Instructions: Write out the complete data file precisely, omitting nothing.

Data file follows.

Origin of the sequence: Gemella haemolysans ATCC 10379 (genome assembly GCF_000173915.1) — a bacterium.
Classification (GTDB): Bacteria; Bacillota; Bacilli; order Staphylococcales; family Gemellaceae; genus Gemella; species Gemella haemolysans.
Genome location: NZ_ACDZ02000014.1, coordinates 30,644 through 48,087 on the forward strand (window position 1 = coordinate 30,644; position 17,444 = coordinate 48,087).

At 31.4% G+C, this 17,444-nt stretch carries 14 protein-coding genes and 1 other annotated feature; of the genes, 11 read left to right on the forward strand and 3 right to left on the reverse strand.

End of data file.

Origin of the sequence: Gemella haemolysans ATCC 10379 (genome assembly GCF_000173915.1) — a bacterium.
Classification (GTDB): Bacteria; Bacillota; Bacilli; order Staphylococcales; family Gemellaceae; genus Gemella; species Gemella haemolysans.
Genome location: NZ_ACDZ02000014.1, coordinates 30,644 through 48,087 on the forward strand (window position 1 = coordinate 30,644; position 17,444 = coordinate 48,087).

At 31.4% G+C, this 17,444-nt stretch carries 14 protein-coding genes and 1 other annotated feature; of the genes, 11 read left to right on the forward strand and 3 right to left on the reverse strand.